The answer is yes, and no. Until 2011, DC title insurance premiums and settlement fees were negotiable. Title underwriting companies published rates and title agents negotiated with consumers. The revised laws that took effect in 2011 regulated and licensed title insurance underwriters, agents, rates and affected continuing education requirements. Large real estate brokerage firms with affiliated business arrangements with title companies benefitted from the change, which resulted in increased costs to home buyers. These arrangements are typically between real estate brokers, mortgage lenders and/or title insurance companies. Read the Washington Post article

The TRID Improvement Act of 2017, H.R. 3978, amends the manner in which title insurance premiums are disclosed under the TILA/RESPA Integrated Disclosure (TRID) rule. It provides that the disclosed charges for any title insurance premium be equal to the amount charged for each individual title insurance policy, subject to any discounts as required by either state regulation or the title company rate filings. The bill passed the House and is, as of November 2018, still being considered by the Senate.

What is a Reissue Rate ?

A reissue rate is a title policy discount afforded to buyers of properties owned by the seller for less than ten years and that seller purchased a title policy during that time. Reissue rates can vary according to the underwriter.

More on resissue rates

What Does A Title Insurance Policy Cover?
  • A DC title insurance policy should cover claims arising out of title “clouds” that could have been discovered in the public records and “non-record defects” not discovered in records after a complete search
  • The policy should protect the insured for as long as they, their heirs and devisees, hold title to the property
  • Title policies offer protection available against latent defects of title which do not appear of record such as forgery, impersonation, capacity of parties, faulty acknowledgments and mechanic’s and mechanics liens.
Lender and Owner Policies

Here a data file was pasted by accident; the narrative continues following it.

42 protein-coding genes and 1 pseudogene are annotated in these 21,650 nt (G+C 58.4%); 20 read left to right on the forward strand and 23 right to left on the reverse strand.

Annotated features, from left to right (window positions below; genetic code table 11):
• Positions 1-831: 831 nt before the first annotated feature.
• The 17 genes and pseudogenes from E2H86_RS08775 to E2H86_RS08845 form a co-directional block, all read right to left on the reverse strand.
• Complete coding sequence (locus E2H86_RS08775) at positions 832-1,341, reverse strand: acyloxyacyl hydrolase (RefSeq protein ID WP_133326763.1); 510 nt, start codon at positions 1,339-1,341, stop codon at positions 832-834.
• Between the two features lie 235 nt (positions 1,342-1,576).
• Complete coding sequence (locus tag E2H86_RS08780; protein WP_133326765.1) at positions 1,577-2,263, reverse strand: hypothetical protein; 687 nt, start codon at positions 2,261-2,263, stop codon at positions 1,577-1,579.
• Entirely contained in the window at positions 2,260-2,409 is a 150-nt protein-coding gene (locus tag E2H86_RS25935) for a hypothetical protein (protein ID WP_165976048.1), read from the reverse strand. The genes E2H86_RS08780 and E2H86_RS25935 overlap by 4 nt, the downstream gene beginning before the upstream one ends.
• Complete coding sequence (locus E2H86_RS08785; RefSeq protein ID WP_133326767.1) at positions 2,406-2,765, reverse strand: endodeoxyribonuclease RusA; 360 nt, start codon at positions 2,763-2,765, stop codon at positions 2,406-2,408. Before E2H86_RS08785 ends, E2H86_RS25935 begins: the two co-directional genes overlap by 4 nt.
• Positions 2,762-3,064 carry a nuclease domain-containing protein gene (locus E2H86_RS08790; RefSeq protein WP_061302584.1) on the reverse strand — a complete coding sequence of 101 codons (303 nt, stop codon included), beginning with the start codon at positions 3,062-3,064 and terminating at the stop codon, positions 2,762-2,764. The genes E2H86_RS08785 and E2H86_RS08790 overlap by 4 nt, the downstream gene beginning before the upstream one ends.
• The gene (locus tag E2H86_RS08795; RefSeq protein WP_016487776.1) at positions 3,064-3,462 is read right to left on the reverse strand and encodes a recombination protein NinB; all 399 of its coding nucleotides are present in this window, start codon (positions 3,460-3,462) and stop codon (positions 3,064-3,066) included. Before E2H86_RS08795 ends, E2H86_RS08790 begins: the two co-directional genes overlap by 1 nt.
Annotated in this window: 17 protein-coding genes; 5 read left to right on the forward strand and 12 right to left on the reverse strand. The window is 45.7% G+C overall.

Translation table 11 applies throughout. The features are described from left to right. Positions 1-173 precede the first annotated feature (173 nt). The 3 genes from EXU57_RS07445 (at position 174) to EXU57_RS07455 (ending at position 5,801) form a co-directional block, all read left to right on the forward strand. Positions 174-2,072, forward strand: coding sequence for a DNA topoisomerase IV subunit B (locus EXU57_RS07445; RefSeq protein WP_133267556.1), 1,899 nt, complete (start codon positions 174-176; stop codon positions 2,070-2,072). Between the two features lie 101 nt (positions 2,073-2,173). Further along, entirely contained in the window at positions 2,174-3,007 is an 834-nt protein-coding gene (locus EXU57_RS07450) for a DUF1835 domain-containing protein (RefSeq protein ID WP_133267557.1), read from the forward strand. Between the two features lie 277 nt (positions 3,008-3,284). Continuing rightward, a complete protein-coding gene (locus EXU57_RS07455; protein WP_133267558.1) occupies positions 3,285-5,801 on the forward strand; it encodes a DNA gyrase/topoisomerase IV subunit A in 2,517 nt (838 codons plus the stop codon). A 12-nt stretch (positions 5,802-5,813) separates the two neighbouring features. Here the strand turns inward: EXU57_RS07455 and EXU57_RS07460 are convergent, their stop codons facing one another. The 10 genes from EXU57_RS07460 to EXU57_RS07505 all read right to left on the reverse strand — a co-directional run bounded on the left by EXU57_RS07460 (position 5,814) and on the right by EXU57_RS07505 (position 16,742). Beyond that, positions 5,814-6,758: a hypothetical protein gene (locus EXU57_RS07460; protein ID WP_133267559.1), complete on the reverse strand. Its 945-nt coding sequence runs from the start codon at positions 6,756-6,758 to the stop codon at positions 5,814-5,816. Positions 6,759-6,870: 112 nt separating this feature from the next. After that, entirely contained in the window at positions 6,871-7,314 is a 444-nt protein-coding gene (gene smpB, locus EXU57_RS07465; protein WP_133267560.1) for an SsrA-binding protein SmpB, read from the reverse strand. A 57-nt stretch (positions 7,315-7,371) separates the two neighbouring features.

Your lender will require DC title insurance to cover the lender against the things mentioned above. This is called the Lender’s Policy. Policy issuers feel buyers should have title insurance for the same reasons. This type of coverage is called the Owner’s Policy. Owner’s policies are optional for buyers. Contact your title company for an explanation of this coverage, its term and cost.
What Is A Preliminary Title Report?
Your title company will issue a Preliminary Title Report, which is a disclosure of title conditions and property information used to secure your title insurance policy through its underwriter. Included  will be the vesting (way in which title is held) and identity of the current owners, liens and judgments of  record, details of the property, including its legal description, along with easements and encroachments and other exceptions, if any exist. Home buyers should make sure the legal description of the property matches that of the MRIS listing information and the information contained in the purchase contract. The legal description consists of the Lot (land parcel), Block, Square and, depending on the property type and location, subdivision, and/or condominium unit number CC&Rs (Covenants, Conditions and Restrictions), common area interests and conveyances. For single family homes and vacant land, the description will also include the property’s boundaries, tract, historic district and/or property designation and restrictions, if any, and a survey map detailing the lot boundaries and dimensions. You can look up the property’s square and lot on the D.C. Office of Tax and Revenue’s Real Property Tax Database by searching its address. Additional information in the database includes current owner, assessed value, and physical description. An alternative is to search the D.C. Atlas from the Office of Planning. Your Preliminary Title Report will also address property taxes, which are listed as liens. Property taxes must be current at or prior to transfer, so any outstanding property taxes are prorated and paid through title at settlement. Other primary liens are mortgages, current and prior (unreleased) deeds of trust. Your title company should obtain releases for all unreleased DOTs rather than simply providing exceptions. This will assure you of a clean chain of title.